Tuesday, October 27, 2009

Planting a Strawberry Patch

old strawberry patch
The Old Strawberry Patch

This past Sunday was the perfect fall day - sunny sky, a crisp breeze and stunning colors all around. I couldn't wait to go outside and do some much needed yard work. And as I was putting on my boots, thinking of all things that needed to get done, I realized that it had been a while since I'd made my way down to the prior owner's old garden, which is located toward the far end of our yard. So I took a slight detour from the morning's chores and had a look around. I wasn't surprised to find that the 20 sq ft cluster of mint, which had been cut down to the ground a few months ago, had grown back to half of its initial height of 4 ft. It will undoubtedly take a lot more effort on my part to get rid of this invasive plant.

I then made my way over to the right side of garden - home to a rather large and overgrown strawberry patch. As I knelt down for a closer inspection, to my surprise, I found a rouge strawberry. Then another. Parting a few leaves with my hands, I could see that most of runners produced over the years had rooted right through the worn black landscape fabric, which was put down when the garden was first dug. A light bulb then turned on in my head and I decided that what I really needed was new strawberry patch and that I would plant it NOW. The weekend's chores would just have to wait.

strawberry runner 1
strawberry runner 2
I was planning on purchasing new crowns for next year but realized then that I had a huge stock of my own right there in front of me. I gave one of the smaller and newer looking plants a slight pull and to my surprise, the roots came up through the landscape fabric clean and intact. For the next half hour, I would go on a hunting mission for some new runners and 1 year old crowns. It was like finding money.

sorting strawberry plants
strawberry plants

After I was done, I took my loot back to the house and sorted through my find, cutting off all of the older leaves and separating the crowns into three separate piles - new runners, smaller 1 year old crowns and larger/older crowns.
planting strawberries
After the plants were sorted and washed, I chose a large section of my side bed and went to work on amending the soil, adding loads of compost, some blood meal, greensand and rock phosphate. I placed the crowns about 6 inches apart (probably closer than I should have, but I'm expecting that some of them will not make it through the winter). After what felt like a good hour, I had planted over 50 strawberry crowns. I gave them all a long drink of water and covered my new patch with a layer of straw. Now it's just a matter of waiting to see whether or not this idea was just plain crazy.

planting strawberries 2
I'm thinking that I may go on another hunting trip next weekend. I'm my opinion, one can never grow too many strawberries. I'm not sure of this particular variety, but having seen strawberries in June when we first visited the house and the few now, I'm guessing it's an "everbearing" variety that fruits twice a year. If anyone has any advice on how to best plant, overwinter and care for strawberry plants, please share!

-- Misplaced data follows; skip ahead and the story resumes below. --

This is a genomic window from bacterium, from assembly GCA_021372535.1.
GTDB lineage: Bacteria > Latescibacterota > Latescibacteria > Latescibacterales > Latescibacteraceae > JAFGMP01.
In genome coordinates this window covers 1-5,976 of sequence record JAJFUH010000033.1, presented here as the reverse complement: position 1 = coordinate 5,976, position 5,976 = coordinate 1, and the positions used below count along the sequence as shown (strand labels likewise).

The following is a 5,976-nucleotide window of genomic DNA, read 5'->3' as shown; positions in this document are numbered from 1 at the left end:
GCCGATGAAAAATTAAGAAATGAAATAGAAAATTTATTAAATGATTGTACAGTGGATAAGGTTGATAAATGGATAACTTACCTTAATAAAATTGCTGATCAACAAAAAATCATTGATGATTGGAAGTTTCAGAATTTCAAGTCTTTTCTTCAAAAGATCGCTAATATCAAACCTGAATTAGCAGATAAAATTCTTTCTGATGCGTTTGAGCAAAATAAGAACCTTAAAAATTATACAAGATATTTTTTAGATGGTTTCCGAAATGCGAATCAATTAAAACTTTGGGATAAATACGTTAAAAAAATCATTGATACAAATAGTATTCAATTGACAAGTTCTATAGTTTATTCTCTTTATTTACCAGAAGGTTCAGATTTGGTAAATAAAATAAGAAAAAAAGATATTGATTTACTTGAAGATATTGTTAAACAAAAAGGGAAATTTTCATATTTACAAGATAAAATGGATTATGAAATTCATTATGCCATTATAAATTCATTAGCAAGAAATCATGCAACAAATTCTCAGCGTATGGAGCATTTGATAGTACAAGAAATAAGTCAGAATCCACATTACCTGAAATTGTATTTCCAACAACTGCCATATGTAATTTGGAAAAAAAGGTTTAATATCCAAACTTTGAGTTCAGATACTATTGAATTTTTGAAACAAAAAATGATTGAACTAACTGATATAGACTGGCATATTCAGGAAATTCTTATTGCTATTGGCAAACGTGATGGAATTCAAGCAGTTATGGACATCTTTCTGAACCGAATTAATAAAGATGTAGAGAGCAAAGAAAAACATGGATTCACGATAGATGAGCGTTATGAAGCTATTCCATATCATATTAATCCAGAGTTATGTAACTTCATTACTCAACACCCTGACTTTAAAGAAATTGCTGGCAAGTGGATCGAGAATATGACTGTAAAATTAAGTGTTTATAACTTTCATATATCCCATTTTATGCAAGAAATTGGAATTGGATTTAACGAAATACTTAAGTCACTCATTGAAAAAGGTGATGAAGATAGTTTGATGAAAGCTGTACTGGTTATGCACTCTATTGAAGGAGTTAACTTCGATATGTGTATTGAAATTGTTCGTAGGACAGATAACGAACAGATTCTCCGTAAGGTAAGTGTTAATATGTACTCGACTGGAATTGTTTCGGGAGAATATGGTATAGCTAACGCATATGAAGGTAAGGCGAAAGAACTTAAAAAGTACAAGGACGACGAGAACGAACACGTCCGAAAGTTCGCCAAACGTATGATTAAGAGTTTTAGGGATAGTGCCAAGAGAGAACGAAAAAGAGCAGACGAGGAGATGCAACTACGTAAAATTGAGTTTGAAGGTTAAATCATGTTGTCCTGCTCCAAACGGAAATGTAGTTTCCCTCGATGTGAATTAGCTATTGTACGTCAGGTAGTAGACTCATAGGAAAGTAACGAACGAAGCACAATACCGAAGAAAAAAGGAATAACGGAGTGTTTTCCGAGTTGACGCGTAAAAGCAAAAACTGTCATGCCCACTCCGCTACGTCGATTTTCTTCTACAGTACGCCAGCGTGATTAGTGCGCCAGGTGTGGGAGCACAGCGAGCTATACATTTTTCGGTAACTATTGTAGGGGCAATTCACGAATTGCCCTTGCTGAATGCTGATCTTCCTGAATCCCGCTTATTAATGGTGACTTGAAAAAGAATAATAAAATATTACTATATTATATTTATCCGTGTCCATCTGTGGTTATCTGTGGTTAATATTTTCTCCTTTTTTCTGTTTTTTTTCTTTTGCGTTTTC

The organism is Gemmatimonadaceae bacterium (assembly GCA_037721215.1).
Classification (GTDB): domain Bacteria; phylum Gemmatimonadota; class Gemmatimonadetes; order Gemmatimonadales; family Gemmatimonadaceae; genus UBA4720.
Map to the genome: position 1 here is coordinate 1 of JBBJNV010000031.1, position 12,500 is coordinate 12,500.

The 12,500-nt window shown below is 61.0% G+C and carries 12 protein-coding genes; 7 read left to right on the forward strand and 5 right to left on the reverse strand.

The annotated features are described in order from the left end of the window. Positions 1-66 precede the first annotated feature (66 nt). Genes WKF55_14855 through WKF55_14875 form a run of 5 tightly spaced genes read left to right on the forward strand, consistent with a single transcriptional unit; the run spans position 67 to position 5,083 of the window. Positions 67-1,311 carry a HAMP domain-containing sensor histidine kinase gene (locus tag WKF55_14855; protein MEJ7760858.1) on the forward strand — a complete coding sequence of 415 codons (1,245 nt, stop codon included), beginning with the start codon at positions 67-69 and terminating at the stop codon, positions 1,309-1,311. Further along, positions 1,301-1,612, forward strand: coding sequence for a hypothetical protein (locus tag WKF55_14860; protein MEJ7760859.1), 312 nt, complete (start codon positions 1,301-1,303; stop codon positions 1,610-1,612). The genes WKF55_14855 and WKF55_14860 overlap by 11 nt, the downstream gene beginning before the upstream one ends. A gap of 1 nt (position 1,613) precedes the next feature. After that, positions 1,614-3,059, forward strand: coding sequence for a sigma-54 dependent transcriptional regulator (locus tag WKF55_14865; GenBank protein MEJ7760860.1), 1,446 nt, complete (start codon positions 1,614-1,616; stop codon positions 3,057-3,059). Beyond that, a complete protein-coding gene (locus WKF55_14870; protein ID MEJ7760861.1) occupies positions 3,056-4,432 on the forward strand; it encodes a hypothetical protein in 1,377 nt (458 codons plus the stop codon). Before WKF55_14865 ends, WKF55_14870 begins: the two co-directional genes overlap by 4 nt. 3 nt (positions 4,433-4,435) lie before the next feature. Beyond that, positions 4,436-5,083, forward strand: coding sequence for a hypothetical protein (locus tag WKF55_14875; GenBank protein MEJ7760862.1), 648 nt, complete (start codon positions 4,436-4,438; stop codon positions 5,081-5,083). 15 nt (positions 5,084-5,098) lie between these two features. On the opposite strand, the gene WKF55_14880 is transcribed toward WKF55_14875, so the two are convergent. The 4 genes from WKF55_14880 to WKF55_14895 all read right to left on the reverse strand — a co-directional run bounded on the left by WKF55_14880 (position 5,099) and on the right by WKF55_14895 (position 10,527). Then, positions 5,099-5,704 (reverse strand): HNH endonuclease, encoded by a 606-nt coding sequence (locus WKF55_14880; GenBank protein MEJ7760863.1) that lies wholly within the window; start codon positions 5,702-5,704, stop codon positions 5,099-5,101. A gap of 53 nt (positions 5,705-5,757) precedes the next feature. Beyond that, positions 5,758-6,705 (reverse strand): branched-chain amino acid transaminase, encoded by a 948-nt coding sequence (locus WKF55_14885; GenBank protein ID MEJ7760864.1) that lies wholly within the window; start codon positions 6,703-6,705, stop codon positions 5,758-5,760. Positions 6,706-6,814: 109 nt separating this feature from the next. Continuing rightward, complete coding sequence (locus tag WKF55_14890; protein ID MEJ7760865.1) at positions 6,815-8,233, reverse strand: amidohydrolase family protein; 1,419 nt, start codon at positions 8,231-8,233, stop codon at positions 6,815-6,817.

1. Hi,

    You new bed of strawberries looks great. Im sure it will be just fine.
    If you are looking for advice, just recently I had a post on this


    Hope it helps, or if not, just ask me. Good luck!

  2. Congrats on the new patch! You could try mowing the old one down to the ground and maybe get a couple more years out of it. I forget if this should be done now or in the Spring??

    Has anyone else heard to do this?

  3. I didn't know you planted strawberries ;)
    I grew up in the country and we had wild strawberries on the West side of our property, my father would mow them in the late fall and then not again. We always had strawberries (as long as we got to them before the dog).

    How do you tell the young crowns from the old crowns?

  4. My favorite memories of my mom's garden is picking the strawberries. I so love them. For the moment I've given up here due to the chipmunks, but I'm sure I'll plant again sometime. Your bed looks nice, but I'm sure it will be nicer come June.

  5. vrlarica - thanks for the tip! I will definitely refer to your post.

    Kelly - I used to cut all of the foliage off of my strawberry plants in the fall. Where the old patch is now, I'd like to grow tomatoes and corn next summer so, sadly, it will have to go. Which is why I'd like to save as many runners as I can.

    THM - This is just my guess but he younger crowns were definitely smaller and had paler roots. The older ones were more knobby, woody and established. I thought I'd hedge my bests next year by transplanting both.

    Daphne - You should definitely plant them again..with some netting. Those chipmunks are a pest, aren't they!

  6. I grew stawberries on my porch in a pot on the railing and the runners (babies) reached all the way to the ground by summers end. So I cut them off and planted them and we'll see what happens next year. They look pretty good right now! Good luck...(yes, the chipmunks are annoying!)

  7. Never too many strawberries, I agree ! Great move.
    I should start getting a decent yield from my strawberries next year. Can't wait ! I also transplanted a small lot of wild strawberries as an experiment.

  8. Oh, Thomas...I LOVE strawberry patches. I planted some a couple of years ago. Fresca was the variety. Just happened to be what they had that day at the strawberry plant store. We had so much fun this summer with those strawberries. My little 3 year neice would open the gate to the garden...and her eyes just about popped out her head.. Auntie..strawberries..I handed her an old wood berry box and off she went...those berries provided lots of summer fun....and great memories.....